The ski resort of Boyne Mountain stands outside the tiny village of Boyne Falls, Mich., 250 miles northwest of Detroit. The name is a crazy courtesy, for until 13 years ago it was a knobby hill in a gently sloping countryside, pleasant but no more so than the neighboring hills. From parking lot to hill bottom (or as one competitor puts it, "from the top of the flagpole to the bottom of the well") the drop in terrain measures just 485 feet, which makes Boyne a mountain in the spirit of the sideshow that once boasted of having the shortest giant in the world.
It was acquired in 1948 by Everett Kircher, a Detroit automobile dealer who wanted to go into the resort business and believed that a man can call his own property anything he likes. He called his molehill a mountain, and he has made a fortune out of it.
For Boyne Mountain is as prosperous as an Alp. It is valued at $3 million. In the time it takes to put out a resort folder this quiet Michigan hill became a small rock-candy mountain, with plenty of gingerbread in its angular Swiss architecture and with comforts that nature never knew. At night the ski slopes are bathed in electric light aided, some nights, by the moon. When natural snow is lacking Kircher can provide the artificial variety. Indeed, the whole place is a remarkable snow job. Nobody works—or at least nobody seems to work; everybody plays. As in Camelot, the 240 employees go about their tasks almost furtively so as not to intrude the sordid into the idyllic.
An intense, bouncy little man of 43, who walks with a swagger, Kircher likes making money and is amused by the ingredients of his success. "People come here because it's pretty," Kircher says. "Look. The sunshine on the snow is beautiful. Everything smells like it was freshly baked. We can't let them know there is a cotton pickin' hint of work involved in anything. Last night $3,000 worth of pipes froze up because some idiot was afraid to call me on the telephone. But this morning I'm around slapping people on the back and telling them it's nice to see them again. That's the challenge in this business: to do things on the sly. People don't like to hear your troubles. As far as they're concerned, I'm just a jerk who skis around all day and sits in the saloon at night having fun. I've got the role down to a science."
Besides the main lodge, the resort has a brand-new lodge (Edelweiss), a chalet, assorted bars, a dining room and cafeteria, an ice rink, a heated pool, and sideline attractions like a country store—all within walking distance even on a sub-zero day. "This is a ski resort," Kircher said, "not a ski area. We want people to feel the togetherness. We don't want them to have to look elsewhere for anything." That logic extends even to the dining room, where hostesses are trained to seat strangers together—preferably male and female—to give nature a nudge.
Kircher and his general manager, droll, nonskiing, 43-year-old Chuck Moll have made a study of the life expectancy of the average skier, with a clear eye toward stretching it from just that side of the cradle to just this side of the grave. They figure that, male or female, a skier lasts three years, then marries and forgets it. "Our job," says Kircher in missionary tones, "is to get them back into the fold. They drift away from skiing until the children are 5 or 6. Then Pop starts to move up in the firm and figures he needs a little exercise. Mom is sick of housework and bridge clubs. They look around, but they don't want to wait for things. We've got the beds, the lifts—all the conveniences. We offer them a tight package and they snap it up."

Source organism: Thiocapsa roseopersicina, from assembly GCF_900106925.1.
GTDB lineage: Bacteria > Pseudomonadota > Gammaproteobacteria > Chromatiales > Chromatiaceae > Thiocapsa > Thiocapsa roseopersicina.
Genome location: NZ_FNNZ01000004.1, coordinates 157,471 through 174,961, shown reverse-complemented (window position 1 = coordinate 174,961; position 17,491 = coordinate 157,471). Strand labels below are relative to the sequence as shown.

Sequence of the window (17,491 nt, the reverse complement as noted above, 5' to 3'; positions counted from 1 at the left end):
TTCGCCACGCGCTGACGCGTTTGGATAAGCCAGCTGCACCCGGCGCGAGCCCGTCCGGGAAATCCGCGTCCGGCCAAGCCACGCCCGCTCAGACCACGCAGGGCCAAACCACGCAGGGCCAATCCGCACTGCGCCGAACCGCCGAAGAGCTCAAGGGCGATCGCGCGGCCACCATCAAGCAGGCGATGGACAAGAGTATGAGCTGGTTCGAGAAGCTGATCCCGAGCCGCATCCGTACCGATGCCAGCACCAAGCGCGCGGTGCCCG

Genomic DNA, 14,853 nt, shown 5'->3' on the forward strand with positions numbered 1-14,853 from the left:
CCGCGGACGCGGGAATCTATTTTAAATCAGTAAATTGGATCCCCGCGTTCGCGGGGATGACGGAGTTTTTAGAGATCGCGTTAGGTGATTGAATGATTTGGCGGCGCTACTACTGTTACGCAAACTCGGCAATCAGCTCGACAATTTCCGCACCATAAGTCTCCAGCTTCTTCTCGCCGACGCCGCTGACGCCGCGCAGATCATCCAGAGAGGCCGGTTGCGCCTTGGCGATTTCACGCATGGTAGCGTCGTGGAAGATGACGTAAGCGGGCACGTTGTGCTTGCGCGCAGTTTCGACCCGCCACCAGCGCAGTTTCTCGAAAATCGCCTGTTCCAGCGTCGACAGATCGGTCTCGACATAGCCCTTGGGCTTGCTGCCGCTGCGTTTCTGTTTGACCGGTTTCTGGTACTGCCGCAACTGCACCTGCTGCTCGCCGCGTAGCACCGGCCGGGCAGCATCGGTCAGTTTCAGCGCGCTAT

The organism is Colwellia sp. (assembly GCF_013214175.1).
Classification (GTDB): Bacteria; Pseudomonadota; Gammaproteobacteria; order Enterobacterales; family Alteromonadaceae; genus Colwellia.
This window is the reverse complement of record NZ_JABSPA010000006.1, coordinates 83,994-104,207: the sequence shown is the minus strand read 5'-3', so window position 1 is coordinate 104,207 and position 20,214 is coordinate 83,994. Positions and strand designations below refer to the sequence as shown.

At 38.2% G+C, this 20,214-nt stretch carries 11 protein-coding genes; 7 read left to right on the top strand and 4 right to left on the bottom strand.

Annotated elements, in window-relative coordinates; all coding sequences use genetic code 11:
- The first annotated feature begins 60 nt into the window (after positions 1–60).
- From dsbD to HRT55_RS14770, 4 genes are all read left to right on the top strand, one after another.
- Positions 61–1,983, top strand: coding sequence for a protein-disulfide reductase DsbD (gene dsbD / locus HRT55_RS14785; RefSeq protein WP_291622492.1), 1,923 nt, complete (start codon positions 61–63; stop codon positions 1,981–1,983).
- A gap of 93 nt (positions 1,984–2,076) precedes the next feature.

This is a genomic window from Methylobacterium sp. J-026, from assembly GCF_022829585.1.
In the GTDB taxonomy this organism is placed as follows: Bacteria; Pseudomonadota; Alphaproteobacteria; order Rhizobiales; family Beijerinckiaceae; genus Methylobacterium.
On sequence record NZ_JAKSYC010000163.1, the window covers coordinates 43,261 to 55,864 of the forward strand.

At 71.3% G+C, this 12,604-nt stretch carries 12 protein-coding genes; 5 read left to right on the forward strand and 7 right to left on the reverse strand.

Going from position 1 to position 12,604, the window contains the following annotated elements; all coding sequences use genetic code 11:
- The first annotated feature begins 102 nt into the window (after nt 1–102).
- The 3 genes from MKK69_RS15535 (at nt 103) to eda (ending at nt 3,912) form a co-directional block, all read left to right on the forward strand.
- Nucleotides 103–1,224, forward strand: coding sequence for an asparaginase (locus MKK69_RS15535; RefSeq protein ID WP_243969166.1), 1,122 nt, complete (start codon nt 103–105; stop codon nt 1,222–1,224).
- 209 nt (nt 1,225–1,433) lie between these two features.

Two years ago economically depressed Michigan led the recession in idle workers, and general tourist trade was off 16%. But at Boyne Mountain it was up 16%. Last year it went up another 10%. In the past two seasons Kircher has shoveled nearly half a million a year into expansion, and long-range plans for the next three years call for another quarter million a year. "I don't know if we'll ever take any profit out of the place," he says, like a martyr.
As the profit is reinvested, luxury abounds. Last season other resort operators scoffed as Kircher replaced the tow-rope on his beginners' run with a double chair lift. "The toughest thing in skiing is learning to ride those damned ropes," he said, "I think the beginners should have the chairs and the more experienced skiers the ropes." In all, Boyne's 16 runs are served by five double chair lifts, assorted T and J bars and ropes. The chairs bring profits coming and going. As president of Kircher Motors Inc., Kircher heads the firm that leases the chair lifts to the Boyne Mountain Corp., over which he also presides. Thus the right hand lends to the left and the left puts it back in the right's pocket. This causes occasional differences of opinion between Kircher and the department of Internal Revenue.
"What we have left after taxes we invest," he says. "The government doesn't chisel at our profits. It hits them with a meat cleaver." Kircher abhors the $3 million price tag on the premises, though he put it there himself. A few years ago he estimated the resort's assets at that figure for a rural sportswriter, and within hours the village of Boyne Falls had doubled his SI million tax assessment. Still the money rolls in. For the past two years the lodge, runs and other facilities have grossed more than $750,000 annually, and by 1964 Kircher expects the take to top $1,500,000.
He explains it this way: "We've been successful because we've outhorsepowered everybody else. Not many big ski operations are built on ski revenue alone. You've got to invest big, be fathered by outside capital. We're big because we think big. We've become the place to ski in the Midwest area."